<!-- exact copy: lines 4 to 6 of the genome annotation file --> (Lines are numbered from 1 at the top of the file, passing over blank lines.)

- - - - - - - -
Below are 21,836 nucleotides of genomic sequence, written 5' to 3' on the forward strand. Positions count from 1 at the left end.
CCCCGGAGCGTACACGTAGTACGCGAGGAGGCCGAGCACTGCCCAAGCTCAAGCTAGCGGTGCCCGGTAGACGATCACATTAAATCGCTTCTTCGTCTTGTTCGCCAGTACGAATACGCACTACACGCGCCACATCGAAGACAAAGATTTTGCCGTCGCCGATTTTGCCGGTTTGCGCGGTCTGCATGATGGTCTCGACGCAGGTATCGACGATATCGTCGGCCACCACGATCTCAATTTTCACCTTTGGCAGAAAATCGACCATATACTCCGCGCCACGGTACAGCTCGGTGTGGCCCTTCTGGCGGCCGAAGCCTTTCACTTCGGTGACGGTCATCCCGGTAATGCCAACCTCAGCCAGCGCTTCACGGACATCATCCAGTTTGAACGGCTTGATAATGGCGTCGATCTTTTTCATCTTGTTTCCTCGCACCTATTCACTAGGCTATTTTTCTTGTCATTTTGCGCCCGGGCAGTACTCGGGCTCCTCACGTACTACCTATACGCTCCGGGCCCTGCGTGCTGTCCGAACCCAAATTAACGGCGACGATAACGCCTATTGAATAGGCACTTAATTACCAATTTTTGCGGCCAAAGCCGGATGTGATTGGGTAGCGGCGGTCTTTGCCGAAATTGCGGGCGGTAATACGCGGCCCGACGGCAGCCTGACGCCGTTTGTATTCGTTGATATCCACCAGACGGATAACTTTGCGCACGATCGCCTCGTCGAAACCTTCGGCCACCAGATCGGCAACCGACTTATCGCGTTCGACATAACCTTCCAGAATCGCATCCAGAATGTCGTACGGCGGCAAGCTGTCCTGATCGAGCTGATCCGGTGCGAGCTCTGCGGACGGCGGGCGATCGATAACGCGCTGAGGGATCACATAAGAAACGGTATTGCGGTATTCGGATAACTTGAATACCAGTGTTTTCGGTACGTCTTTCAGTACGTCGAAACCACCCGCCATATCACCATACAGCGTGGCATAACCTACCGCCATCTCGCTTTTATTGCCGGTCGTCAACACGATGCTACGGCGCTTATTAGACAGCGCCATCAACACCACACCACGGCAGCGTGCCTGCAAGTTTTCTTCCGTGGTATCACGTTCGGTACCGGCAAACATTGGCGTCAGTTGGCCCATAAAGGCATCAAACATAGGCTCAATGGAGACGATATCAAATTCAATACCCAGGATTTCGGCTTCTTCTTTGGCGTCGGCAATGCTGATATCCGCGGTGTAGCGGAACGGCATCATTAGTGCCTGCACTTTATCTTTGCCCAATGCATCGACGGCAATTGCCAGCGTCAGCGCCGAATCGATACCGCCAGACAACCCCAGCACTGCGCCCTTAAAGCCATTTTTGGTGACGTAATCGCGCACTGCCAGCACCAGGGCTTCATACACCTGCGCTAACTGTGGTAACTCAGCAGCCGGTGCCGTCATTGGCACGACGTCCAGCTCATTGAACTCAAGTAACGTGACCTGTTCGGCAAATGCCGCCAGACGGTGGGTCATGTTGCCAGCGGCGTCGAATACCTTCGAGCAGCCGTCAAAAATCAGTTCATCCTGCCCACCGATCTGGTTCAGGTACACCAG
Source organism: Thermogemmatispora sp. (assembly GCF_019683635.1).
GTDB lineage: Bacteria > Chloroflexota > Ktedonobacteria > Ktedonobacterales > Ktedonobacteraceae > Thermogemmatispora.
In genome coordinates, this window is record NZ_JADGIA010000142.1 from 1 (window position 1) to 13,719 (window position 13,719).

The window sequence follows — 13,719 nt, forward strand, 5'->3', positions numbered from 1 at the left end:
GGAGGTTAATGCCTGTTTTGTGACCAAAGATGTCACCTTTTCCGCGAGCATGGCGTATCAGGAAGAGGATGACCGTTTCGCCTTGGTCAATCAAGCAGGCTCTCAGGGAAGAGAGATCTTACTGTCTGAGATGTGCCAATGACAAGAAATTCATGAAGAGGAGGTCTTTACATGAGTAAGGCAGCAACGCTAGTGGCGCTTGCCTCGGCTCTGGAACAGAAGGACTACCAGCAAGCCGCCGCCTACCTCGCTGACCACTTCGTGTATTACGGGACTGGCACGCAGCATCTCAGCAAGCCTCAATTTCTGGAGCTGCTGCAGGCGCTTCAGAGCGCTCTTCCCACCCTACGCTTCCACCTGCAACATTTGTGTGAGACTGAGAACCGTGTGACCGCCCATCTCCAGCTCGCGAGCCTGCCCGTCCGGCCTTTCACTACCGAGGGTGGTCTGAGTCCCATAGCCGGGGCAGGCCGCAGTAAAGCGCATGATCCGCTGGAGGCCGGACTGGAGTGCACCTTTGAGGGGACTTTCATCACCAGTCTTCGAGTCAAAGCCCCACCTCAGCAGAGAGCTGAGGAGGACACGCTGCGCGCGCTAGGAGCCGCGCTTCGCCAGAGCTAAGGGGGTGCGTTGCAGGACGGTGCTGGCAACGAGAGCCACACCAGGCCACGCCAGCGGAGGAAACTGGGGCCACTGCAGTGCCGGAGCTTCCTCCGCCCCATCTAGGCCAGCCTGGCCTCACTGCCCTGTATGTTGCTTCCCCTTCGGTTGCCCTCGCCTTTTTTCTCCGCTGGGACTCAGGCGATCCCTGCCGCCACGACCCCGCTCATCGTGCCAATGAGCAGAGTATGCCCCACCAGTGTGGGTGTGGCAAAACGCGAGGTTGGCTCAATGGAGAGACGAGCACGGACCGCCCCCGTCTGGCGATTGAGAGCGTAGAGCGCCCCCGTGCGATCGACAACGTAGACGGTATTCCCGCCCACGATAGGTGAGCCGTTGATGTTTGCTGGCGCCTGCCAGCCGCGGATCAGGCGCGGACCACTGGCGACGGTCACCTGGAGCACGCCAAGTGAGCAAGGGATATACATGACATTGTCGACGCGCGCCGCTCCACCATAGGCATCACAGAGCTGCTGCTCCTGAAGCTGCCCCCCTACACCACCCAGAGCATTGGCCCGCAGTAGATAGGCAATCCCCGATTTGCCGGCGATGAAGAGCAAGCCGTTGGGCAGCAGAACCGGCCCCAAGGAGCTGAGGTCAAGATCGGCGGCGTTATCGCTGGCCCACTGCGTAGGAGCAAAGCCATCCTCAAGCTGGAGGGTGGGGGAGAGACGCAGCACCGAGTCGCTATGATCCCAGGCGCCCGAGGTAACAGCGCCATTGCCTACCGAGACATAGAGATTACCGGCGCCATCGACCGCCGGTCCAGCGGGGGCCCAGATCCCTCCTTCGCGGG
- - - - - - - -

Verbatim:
GTDB lineage: Bacteria > Chloroflexota > Ktedonobacteria > Ktedonobacterales > Ktedonobacteraceae > Thermogemmatispora.
In genome coordinates, this window is record NZ_JADGIA010000142.1 from 1 (window position 1) to 13,719 (window position 13,719).

The window sequence follows — 13,719 nt, forward strand, 5'->3', positions numbered from 1 at the left end: